Thames Estuary

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Tanker on the ThamesEstuary
The Thames Estuary

The Thames Estuary or Thames Mouth is the estuary into which the River Thames opens out and becomes part of the North Sea.

Where river becomes estuary and estuary becomes open sea are undefinable estuary; the head of Sea Reach, near Canvey Island on the Essex shore is taken as the western boundary, above which is the river. The seaward bounds of the estuary is within the North Sea; the Hydrological Survey of 1882-9 suggetsed a line drawn from North Foreland in Kent across the Kentish Knock lighthouse to Harwich in Essex. It is to here that the typical estuarine sandbanks extend.

The estuary has a tidal movement of 13 feet, moving at a speed of 8 knots.

The estuary is a major shipping route, seeing thousands of movements each year including large oil tankers, container ships, bulk carriers and roll-on/roll-off (ro-ro) ferries entering the estuary for the Port of London and the Medway Ports of Sheerness, Chatham and Thamesport.

The estuary was the first home of the famous Thames sailing barge, the distinctive boat of these waters and the Essex coast. It was designed to be suitable for the shallow waters in the smaller ports.

New and proposed development

One of the largest wind farms in Britain has been developed in the estuary, 5 miles north of Herne Bay. The farm contains 30 wind turbines generating a total of 82.4 MW of electricity. The much larger London Array of up to 1 GW capacity is also planned.

This area has had several proposed sites for the building of a new airport to supplement, or even to replace Heathrow. In the 1960s Maplin Sands was a contender; in 2002 it was to be at Cliffe-at-Hoo in Kent. The new airport would be built on a man-made island in the estuary north of Minster-in-Sheppey [1] There is also some discussion about the need for a Lower Thames Crossing in order to alleviate traffic congestion at Dartford.

The Thames Estuary is part of Thames Gateway, designated as one of the principal development areas in southern Britain.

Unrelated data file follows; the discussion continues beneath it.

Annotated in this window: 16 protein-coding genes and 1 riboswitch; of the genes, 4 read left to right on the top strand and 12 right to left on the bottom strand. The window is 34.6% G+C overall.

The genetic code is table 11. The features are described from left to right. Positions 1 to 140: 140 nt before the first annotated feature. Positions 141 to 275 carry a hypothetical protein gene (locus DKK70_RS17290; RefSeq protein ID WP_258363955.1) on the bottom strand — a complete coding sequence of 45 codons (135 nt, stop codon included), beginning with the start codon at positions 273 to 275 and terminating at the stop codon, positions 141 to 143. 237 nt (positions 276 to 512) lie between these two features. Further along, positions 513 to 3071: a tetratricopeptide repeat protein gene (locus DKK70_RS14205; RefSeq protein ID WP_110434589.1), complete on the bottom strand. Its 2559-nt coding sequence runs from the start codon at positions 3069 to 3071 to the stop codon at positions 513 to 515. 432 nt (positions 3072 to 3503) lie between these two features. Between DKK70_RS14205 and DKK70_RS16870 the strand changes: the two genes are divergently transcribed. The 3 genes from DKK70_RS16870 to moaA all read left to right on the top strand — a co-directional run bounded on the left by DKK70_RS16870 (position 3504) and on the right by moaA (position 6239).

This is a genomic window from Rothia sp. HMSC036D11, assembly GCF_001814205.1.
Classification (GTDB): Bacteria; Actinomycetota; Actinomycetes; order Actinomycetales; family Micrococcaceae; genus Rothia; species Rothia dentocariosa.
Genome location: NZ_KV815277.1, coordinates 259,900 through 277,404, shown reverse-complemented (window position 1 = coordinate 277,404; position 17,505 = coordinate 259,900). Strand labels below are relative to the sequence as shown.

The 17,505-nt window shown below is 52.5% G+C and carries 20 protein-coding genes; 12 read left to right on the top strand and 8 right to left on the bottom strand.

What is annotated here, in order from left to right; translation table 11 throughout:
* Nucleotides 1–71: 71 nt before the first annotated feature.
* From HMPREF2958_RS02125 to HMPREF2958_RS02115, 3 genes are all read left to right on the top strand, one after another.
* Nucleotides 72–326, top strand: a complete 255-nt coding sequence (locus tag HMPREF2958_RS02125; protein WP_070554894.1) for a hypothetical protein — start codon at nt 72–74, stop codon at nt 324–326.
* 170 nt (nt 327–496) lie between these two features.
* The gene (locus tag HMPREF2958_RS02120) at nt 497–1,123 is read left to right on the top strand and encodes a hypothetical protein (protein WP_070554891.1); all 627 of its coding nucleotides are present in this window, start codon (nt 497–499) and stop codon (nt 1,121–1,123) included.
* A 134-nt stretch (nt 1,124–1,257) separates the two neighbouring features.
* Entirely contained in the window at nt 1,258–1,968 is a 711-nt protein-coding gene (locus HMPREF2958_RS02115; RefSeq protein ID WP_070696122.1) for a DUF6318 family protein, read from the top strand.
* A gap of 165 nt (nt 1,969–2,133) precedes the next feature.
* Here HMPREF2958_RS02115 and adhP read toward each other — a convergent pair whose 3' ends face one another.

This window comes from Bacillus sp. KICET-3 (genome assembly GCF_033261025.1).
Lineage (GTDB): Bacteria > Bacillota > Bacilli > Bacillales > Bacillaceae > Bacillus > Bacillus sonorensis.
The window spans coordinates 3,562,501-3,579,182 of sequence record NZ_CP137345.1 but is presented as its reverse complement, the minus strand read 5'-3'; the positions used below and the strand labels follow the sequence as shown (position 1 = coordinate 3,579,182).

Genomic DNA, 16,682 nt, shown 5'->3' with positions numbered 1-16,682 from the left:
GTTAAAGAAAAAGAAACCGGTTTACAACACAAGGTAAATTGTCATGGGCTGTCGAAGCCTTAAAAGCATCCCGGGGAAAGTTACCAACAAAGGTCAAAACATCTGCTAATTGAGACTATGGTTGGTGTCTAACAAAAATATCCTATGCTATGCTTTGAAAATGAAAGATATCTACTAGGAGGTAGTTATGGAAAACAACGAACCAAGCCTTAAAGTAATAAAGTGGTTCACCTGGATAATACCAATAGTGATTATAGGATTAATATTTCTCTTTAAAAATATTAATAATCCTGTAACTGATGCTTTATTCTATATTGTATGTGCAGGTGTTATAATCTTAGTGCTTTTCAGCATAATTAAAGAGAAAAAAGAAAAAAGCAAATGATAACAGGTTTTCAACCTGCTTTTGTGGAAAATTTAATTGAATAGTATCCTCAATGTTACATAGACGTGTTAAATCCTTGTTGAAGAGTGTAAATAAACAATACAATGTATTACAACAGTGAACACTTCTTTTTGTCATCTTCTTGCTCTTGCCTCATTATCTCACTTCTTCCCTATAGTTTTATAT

View of the the upper Thames estuary from Tilbury to Mucking Creek

The Thames mouth in culture and literature

Thames barge

Joseph Conrad lived in Stanford le Hope, close to the Essex marshes. His The Mirror of the Sea (1906) contains a memorable description of the area as seen from the Thames. It is also described in the first pages of Conrad's Heart of Darkness; seen both as the launching place of great ships of exploration and colonization and, in ancient times, the conduit of Roman conquest.

“And this also,” said Marlow suddenly, “has been one of the dark places of the earth.”.[2]

The form of speech of many of the people of the area, principally the accents of those from Kent and Essex, is often known as "Estuary English". The term is a euphemism for a milder variety of the "London Accent". The spread of the London Accent extends many hundreds of miles outside London and all of the neighbouring home counties around London have residents who moved from London and brought their London Accent with them. The London Accent or its londonised variants called "Estuary English" can be heard in all of the New Towns, all of the coastal resorts and in the larger regional cities in the southern half of England.


  1. "The Thames Estuary Airport Ltd". Retrieved 2012-03-18. 
  2. Conrad, Joseph: Heart of Darkness, Chap 1